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Correcting Plan Colombia: 5 ways the U.S. can support a lasting peace in Colombia

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Authors: Lisa Haugaard, Geoff Ramsey

On February 4, Colombian President Juan Manuel Santos will meet with U.S. President Barack Obama to promote the peace process and mark the 15th anniversary of Plan Colombia, a U.S. assistance package that was accompanied by grave human rights abuses on the ground since it started in 2000. Their meeting provides an excellent opportunity for the U.S. government to learn from the mistakes of Plan Colombia, and ensure that future aid and diplomacy truly contributes to a lasting peace.

This should start with an honest assessment of Plan Colombia. Rather than holding the aid package up as a complete success story, Presidents Santos and Obama need to recognize the many failures of Plan Colombia, which are illustrated well by WOLA’s new interactive presentation on its legacy and the Latin America Working Group Education Fund (LAWGEF) infographic on the human rights impact of the aid.
Fortunately, the coming years will give the United States a chance to improve on these failures. Now that the country is nearing an end to its armed conflict, there are concrete steps the U.S. government can take to resolve the challenges facing Colombia. As LAWGEF and WOLA have pointed out, this strategy will require U.S. policymakers to commit to several points, including:

  1. Supporting the full implementation of the peace accords. Like the peace agreements that ended Central America’s wars in the 1980s and 1990s, any agreement between the Colombian government and the Revolutionary Armed Forces of Colombia (FARC) will depend on the United States and the rest of the international community ensuring that Colombia has the resources and will to implement accords to the letter. The United States and other international donors can also make sure that independent, civil society-led efforts to monitor the accords’ implementation are supported as well, and that the disarmament and demobilization of all armed groups is carried out with a strict view to making a lasting impact.  For peace to take root, it is also crucial that peace talks start as soon as possible with the last remaining guerrilla group, the ELN.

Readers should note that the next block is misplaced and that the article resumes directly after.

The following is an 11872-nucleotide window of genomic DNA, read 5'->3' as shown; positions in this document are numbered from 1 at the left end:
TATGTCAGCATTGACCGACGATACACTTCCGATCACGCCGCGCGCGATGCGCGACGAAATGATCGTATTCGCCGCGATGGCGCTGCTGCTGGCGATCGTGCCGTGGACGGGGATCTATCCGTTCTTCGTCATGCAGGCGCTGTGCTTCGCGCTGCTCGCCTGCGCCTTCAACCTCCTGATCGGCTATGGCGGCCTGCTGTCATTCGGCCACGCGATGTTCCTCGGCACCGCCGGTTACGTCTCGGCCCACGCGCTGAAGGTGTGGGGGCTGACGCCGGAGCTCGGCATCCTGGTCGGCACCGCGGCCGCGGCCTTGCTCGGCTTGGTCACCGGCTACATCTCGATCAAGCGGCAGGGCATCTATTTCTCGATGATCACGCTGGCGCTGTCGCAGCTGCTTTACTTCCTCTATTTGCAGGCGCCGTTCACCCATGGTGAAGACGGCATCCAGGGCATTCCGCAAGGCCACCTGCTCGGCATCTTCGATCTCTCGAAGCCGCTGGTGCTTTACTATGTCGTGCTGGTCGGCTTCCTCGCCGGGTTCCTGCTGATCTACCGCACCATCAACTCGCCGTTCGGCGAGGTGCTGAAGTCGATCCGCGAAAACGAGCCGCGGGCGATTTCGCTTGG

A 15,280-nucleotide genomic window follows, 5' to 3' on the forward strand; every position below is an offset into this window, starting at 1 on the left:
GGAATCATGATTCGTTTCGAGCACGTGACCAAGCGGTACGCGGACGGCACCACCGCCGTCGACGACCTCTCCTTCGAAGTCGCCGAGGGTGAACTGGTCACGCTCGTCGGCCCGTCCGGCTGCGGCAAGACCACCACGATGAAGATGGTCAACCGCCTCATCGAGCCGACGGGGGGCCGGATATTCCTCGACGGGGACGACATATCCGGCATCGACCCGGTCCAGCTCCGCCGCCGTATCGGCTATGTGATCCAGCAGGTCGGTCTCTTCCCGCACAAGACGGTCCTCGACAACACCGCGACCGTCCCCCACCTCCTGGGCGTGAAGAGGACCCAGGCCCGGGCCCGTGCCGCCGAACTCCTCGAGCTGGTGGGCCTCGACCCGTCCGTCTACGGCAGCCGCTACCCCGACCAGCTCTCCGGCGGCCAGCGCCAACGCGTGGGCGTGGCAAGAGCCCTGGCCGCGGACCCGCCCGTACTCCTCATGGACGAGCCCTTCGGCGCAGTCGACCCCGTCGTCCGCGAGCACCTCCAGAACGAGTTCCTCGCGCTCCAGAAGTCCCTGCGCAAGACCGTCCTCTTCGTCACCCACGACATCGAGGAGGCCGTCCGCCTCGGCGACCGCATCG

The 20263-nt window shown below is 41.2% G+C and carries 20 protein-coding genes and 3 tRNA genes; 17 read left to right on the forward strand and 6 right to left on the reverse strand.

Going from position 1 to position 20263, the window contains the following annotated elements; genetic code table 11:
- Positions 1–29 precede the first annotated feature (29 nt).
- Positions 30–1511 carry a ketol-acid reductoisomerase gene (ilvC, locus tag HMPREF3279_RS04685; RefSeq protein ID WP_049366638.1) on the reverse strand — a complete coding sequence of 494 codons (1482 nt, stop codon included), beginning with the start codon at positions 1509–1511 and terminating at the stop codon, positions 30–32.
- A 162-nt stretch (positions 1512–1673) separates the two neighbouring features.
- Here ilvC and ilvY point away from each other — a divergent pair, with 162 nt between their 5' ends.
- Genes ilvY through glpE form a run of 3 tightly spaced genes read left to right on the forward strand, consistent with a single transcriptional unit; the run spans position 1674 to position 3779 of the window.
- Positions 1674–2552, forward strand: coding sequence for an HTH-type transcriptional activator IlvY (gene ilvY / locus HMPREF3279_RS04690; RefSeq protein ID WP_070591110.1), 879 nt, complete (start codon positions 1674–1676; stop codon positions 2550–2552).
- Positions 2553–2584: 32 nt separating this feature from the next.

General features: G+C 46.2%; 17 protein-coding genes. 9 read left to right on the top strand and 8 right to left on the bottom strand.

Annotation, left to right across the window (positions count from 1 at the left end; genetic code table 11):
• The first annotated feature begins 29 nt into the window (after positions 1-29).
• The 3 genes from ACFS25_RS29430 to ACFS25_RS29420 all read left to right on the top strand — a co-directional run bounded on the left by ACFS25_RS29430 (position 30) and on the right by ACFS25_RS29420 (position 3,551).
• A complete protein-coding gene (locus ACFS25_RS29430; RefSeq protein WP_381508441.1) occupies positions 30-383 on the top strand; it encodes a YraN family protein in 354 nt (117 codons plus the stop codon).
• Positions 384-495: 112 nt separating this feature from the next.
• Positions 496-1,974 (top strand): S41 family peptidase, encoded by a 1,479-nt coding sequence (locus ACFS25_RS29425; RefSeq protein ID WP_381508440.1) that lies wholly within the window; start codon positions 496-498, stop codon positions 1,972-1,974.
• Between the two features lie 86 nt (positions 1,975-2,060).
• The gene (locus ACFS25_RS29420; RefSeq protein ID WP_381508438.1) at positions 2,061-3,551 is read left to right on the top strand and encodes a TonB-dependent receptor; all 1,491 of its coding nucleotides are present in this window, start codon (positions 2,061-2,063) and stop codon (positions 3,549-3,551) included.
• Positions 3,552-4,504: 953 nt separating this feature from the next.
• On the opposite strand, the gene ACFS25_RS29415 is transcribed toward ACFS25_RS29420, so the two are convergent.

2. Helping to increase access to key government services and build civilian institutions in neglected areas.  After a peace accord is signed, rural areas that have been traditionally controlled by the FARC and other armed groups will start to open up. This will provide Colombian authorities with an opportunity to improve access to government services, or to build civilian institutions where none previously existed. A rural development strategy—one that factors in the reinsertion needs of thousands of demobilized actors—will be vital to the success of Colombia’s peace accords. Support for civil society organizations that build peace on the ground must be increased.  The U.S. Agency for International Development (USAID) could play a key role in supporting these efforts.
  3. Encouraging efforts to improve the recognition of human rights and labor rights, particularly those of Afro-Colombian and indigenous communities. These communities’ collective territories are among the most impacted by the fighting in Colombia, and indigenous and Afro-Colombians make up a disproportionate number of conflict victims. The fact that the current peace process in Havana has not included formal participation of a subgroup on ethnic minorities is greatly concerning since their voices and collective rights could be left out of peacebuilding efforts altogether. USAID’s Afro-Colombian and indigenous ACIP program has made important contributions on this front.  Post-conflict efforts should fully integrate the Afro-Colombian Peace Council (CONPA), the National Organization for Indigenous Peoples (ONIC) and ethnic victims’ leaders from CONPAZ to be effective.
  4. Backing a transition towards a more traditional role for the Colombian armed forces, and bring internal law enforcement under civilian control. The end of the armed conflict will allow the armed forces to return to their traditional—and more appropriate—focus on external defense. As the Colombian government expands its presence in neglected conflict areas, police under civilian control will have to replace military troops in these communities. This will require a well-monitored civilian law enforcement force with extensive training in community policing and human rights.
  5. Supporting efforts to secure truth, justice, and guarantees of non-recurrence for the victims of the conflict. The United States should provide assistance to Colombian victims, civil society and government efforts for truth and justice. In addition, by taking the lead and declassifying U.S. documents, the United States can help Colombian counterparts follow suit in making all relevant military and intelligence files available for the truth commission and transitional justice purposes. This is no small act: ultimately, the United States would be helping an entire country turn the page on 50 years of atrocities and brutal war